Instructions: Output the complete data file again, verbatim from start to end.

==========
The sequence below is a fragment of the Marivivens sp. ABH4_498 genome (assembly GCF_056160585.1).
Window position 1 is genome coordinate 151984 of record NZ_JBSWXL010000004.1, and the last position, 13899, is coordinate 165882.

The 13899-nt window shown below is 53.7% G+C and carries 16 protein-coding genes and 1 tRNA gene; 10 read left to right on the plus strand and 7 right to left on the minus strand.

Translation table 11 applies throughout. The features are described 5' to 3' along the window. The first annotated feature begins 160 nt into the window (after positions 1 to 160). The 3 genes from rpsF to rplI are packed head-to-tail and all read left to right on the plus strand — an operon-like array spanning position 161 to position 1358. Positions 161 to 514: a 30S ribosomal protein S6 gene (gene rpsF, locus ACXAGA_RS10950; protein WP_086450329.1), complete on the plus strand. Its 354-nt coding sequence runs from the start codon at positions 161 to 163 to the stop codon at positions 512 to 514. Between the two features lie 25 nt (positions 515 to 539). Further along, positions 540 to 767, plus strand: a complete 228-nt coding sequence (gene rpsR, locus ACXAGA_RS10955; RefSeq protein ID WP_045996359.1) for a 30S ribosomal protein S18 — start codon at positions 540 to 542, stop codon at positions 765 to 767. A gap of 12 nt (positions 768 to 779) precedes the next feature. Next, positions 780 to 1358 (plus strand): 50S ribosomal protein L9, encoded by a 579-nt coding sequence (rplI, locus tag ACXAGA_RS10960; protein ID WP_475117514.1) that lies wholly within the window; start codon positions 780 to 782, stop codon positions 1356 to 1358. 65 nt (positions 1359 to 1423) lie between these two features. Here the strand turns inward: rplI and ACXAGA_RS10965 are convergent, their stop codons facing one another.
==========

The sequence below is a fragment of the Marivivens sp. ABH4_498 genome (assembly GCF_056160585.1).
Window position 1 is genome coordinate 151984 of record NZ_JBSWXL010000004.1, and the last position, 13899, is coordinate 165882.

The 13899-nt window shown below is 53.7% G+C and carries 16 protein-coding genes and 1 tRNA gene; 10 read left to right on the plus strand and 7 right to left on the minus strand.

Translation table 11 applies throughout. The features are described 5' to 3' along the window. The first annotated feature begins 160 nt into the window (after positions 1 to 160). The 3 genes from rpsF to rplI are packed head-to-tail and all read left to right on the plus strand — an operon-like array spanning position 161 to position 1358. Positions 161 to 514: a 30S ribosomal protein S6 gene (gene rpsF, locus ACXAGA_RS10950; protein WP_086450329.1), complete on the plus strand. Its 354-nt coding sequence runs from the start codon at positions 161 to 163 to the stop codon at positions 512 to 514. Between the two features lie 25 nt (positions 515 to 539). Further along, positions 540 to 767, plus strand: a complete 228-nt coding sequence (gene rpsR, locus ACXAGA_RS10955; RefSeq protein ID WP_045996359.1) for a 30S ribosomal protein S18 — start codon at positions 540 to 542, stop codon at positions 765 to 767. A gap of 12 nt (positions 768 to 779) precedes the next feature. Next, positions 780 to 1358 (plus strand): 50S ribosomal protein L9, encoded by a 579-nt coding sequence (rplI, locus tag ACXAGA_RS10960; protein ID WP_475117514.1) that lies wholly within the window; start codon positions 780 to 782, stop codon positions 1356 to 1358. 65 nt (positions 1359 to 1423) lie between these two features. Here the strand turns inward: rplI and ACXAGA_RS10965 are convergent, their stop codons facing one another.